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Most people love having a lot of choices, but for me it feels like torture. Something as simple as going out to eat has become a daunting task. I never realize how many choices I make in a day until my Obsessive Compulsive Disorder (OCD) makes them my enemy.

The hardest choices for me have become the ones that should be the easiest to make. For harder choices, like what classes to sign up for or what activities to do, I have plenty of time to think through all of my options and settle on a decision. However, with simple choices, people expect an instant answer, one without taking time to consider the effects of the choice made.

I remember as early as elementary school, while folding my clothes, I would become unable to choose which piece of clothing to fold next. It should be an easy decision right? Just grab one at random and go? Not according to OCD.

My OCD told me that each choice of clothing represented a different path, ones that would lead to different outcomes, since with one different choice all of the next actions are completely different. That would mean that some pieces of clothing lead to horrible events, like someone close to me being killed or injured, while some of them had normal outcomes.

The only issue, my OCD was sure to remind me, was that I didn’t know which pieces of clothing had which outcome, and my entire future was depending on which piece of clothing I took next. It also made sure to add that since my decision caused a chain reaction, any bad thing that happened to anyone I knew or interacted with somehow was my fault, since I could’ve picked a different piece of clothing and saved them from the horrible thing.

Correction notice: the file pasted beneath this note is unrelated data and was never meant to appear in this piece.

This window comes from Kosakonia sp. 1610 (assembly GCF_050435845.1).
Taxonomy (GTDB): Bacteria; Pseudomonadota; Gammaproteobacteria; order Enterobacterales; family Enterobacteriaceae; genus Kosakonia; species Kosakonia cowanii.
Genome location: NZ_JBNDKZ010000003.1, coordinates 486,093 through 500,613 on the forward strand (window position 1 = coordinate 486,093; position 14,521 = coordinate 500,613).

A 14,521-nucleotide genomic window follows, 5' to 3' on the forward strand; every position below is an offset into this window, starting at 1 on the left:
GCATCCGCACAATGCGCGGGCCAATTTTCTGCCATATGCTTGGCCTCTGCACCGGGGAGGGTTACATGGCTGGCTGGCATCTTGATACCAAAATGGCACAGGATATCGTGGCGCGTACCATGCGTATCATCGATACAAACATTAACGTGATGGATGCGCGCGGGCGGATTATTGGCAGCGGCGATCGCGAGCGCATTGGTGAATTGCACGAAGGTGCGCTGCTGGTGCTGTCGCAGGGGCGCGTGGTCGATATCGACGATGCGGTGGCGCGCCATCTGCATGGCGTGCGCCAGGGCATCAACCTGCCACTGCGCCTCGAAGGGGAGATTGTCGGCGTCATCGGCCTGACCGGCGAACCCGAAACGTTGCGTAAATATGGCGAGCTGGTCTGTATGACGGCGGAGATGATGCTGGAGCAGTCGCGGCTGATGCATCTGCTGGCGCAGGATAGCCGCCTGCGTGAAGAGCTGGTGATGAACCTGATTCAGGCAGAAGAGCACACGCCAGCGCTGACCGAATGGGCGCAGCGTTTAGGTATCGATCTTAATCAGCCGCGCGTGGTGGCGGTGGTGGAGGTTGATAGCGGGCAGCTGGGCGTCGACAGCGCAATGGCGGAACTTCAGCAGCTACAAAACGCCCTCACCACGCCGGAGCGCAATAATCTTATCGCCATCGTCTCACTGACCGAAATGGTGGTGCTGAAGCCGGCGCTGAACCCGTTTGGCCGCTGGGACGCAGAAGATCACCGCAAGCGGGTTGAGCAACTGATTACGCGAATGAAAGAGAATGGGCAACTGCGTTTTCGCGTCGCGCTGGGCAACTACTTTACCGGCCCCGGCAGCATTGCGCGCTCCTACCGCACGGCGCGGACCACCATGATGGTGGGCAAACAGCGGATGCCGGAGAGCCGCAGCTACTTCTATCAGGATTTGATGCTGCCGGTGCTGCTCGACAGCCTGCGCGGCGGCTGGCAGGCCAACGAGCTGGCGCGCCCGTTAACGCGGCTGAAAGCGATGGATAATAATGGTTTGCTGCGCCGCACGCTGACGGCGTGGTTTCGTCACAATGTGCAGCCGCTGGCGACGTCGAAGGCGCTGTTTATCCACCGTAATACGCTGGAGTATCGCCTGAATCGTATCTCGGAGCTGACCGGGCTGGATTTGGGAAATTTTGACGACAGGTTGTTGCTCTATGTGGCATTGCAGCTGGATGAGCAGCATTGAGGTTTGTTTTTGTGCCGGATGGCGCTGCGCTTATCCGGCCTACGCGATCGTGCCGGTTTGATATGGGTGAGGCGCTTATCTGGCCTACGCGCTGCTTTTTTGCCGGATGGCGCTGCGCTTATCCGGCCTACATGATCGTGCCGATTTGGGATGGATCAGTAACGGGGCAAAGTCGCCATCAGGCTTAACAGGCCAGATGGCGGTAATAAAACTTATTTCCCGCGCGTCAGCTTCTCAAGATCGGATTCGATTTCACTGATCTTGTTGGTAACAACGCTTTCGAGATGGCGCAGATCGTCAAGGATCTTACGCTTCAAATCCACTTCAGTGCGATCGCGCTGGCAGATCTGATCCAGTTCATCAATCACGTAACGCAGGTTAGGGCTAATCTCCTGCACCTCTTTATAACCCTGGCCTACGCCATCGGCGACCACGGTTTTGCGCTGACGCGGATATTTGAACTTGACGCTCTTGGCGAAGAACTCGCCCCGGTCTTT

I’d sit and stare at my clothes, frozen. The lives of everyone I know was weighing on me, and I had no idea what to do. The clothing showed no indication of the path it would lead to, no clue to the future that would await.

Eventually, I’d pick a piece of clothing, absolutely terrified of what would come in the future. Every bad thing that would happen became my fault, or so my OCD said. I felt guilty for each and every little thing that went wrong, knowing that my choice lead to the outcome.

To this day I still have occasions where my OCD strikes and I’m unable to make a decision, too afraid of the outcome and the guilt that comes with. Often, I have people make decisions for me, to take away the responsibility of the outcome. If I have to make the decision myself, I try to think through any immediate outcomes and chose the best option for the near future. However, the quick decision isn’t able to take into account all that will happen for the rest of my life, and guilt still comes.

I cannot continue to let OCD hijack my decisions in life. I am not responsible for every bad thing in the world, no matter how much my OCD says otherwise. Decisions are a part of life, and all I can do is believe that somehow, everything will all work out in the end.

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